Thankfully, Lee’s peak strength didn’t last very long. A little bit of wind shear and dry air knocked the storm off-balance, quickly forcing the storm to lose some of its pristine structure and weaken over the following two days as it passed far north of the Caribbean Sea.
A large Lee eyes Canada
A trough dipping over eastern North America began to steer Lee toward the north—directly toward the Canadian Maritimes.
Warm waters over the western Atlantic allowed Lee to regain some of its former strength, bringing the storm back to major hurricane status on Sunday, September 10, a status it would maintain as it passed west of Bermuda over the next couple of days.
At this point all eyes were on Hurricane Lee’s path along the Atlantic coast, and how it would impact New England and Atlantic Canada. Several scenarios were in play for how Lee could progress as it moved northward. However, which track would come to fruition couldn’t be determined until closer to its landfall.
Hurricane Lee on September 14, 2023. (NOAA)
By the afternoon of Wednesday, September 13, Lee was still maintaining a Category 3 strength – making forecasters and East Coast residents sweat. At this point, too, it was becoming clearer that New England and Atlantic Canada were going to face the impacts of this mighty storm.
Luckily, by Wednesday evening Lee had weakened into a Category 2 storm, and by Thursday afternoon it weakened even further to Category 1. Environment and Climate Change Canada issued hurricane watches and tropical storm warnings for the Maritimes, alerting residents to prepare for the storm’s arrival on September 16.
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160,000+ lose power as Lee hit the Maritimes
Hurricane Lee began to lose its tropical characteristics as it approached Atlantic Canada, transitioning from a hurricane into a storm more closely resembling a nor’easter.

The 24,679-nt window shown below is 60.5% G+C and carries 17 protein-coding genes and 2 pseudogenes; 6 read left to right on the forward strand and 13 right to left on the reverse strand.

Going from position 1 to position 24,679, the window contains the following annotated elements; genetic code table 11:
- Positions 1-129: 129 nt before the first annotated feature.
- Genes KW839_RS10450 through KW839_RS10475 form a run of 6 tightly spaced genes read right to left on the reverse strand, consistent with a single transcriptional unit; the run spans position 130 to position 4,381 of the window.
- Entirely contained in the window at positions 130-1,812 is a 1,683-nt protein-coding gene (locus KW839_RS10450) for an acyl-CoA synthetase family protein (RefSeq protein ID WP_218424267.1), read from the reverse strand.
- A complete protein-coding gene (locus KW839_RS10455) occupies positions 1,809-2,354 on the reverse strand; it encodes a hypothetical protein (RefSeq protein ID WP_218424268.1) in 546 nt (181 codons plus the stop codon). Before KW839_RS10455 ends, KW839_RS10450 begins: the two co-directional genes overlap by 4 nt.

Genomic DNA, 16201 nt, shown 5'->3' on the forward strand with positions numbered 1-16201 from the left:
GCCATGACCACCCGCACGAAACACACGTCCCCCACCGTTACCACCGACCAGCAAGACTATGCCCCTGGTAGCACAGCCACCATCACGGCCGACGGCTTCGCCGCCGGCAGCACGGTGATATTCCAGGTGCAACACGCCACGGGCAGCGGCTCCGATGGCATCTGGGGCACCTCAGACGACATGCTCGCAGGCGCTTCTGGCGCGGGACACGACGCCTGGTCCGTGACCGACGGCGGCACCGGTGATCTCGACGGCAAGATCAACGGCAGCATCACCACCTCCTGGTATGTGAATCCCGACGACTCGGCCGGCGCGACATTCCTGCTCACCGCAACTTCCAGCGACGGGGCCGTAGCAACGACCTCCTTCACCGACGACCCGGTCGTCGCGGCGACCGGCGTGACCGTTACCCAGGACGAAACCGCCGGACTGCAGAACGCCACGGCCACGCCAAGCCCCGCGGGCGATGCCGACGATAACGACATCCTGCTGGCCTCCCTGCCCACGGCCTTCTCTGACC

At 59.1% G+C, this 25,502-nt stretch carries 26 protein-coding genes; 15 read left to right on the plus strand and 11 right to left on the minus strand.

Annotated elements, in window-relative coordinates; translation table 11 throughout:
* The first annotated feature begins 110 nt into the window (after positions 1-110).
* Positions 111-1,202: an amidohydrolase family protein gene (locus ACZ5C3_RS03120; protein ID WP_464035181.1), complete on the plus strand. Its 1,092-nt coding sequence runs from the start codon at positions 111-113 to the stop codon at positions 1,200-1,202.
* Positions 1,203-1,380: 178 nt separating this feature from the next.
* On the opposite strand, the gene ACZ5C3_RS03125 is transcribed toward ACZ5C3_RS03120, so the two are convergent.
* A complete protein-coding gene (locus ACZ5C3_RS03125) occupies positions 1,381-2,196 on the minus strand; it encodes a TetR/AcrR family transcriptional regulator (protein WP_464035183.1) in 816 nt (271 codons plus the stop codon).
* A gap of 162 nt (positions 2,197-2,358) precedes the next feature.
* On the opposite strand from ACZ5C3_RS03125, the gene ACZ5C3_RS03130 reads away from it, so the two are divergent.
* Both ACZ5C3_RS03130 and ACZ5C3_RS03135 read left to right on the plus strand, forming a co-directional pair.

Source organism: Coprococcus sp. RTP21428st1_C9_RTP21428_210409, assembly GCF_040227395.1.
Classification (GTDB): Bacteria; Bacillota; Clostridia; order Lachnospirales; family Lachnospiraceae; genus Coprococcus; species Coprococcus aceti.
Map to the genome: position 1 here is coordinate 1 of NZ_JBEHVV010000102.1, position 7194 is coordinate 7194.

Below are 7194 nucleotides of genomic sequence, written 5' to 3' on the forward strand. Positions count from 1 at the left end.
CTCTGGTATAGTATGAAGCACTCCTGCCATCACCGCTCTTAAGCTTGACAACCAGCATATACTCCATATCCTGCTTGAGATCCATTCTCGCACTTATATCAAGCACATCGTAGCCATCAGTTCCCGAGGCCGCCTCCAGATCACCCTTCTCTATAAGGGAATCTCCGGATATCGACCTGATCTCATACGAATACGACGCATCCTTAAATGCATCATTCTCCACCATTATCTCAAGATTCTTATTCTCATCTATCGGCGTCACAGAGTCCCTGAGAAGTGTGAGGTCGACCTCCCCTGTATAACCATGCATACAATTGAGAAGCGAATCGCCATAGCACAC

This transition also helped the storm massively expand its wind field, with tropical storm-force winds stretching more than 550 km from the eye at its largest, the whole storm measuring more than 1,000 km from end to end by the time it reached Nova Scotia.
During the early hours of Saturday, September 16, Lee arrived over the Maritimes as a post-tropical storm, later making its official Canadian landfall at 5:00 p.m. local time.
The long-anticipated storm caused widespread impacts across the provinces. Lee’s ferocious winds knocked down trees and power lines throughout the region, severing power to hundreds of thousands of homes across Nova Scotia, New Brunswick, and Prince Edward Island.
Many roads were closed during and after the storm as a result of flooding from storm surge, rough surf, and heavy rains.
Halifax Airport saw a 117 km/h wind gust at Lee’s peak on September 16, with Halifax Harbour recording a storm surge of 0.72 m at high tide that morning. Immense waves churned the ocean just offshore, with buoys measuring 10+ m wave heights as the storm raked the region.
Lee pulled away from the region overnight Saturday into Sunday, September 17, unraveling as it swiftly departed to the north.
The hurricane’s 9,000+ km journey from sub-Saharan Africa to the Canadian Maritimes is one that’ll live forever in weather history for its ferocity and the sheer speed at which it achieved its frightening strength.
Header image courtesy of NOAA.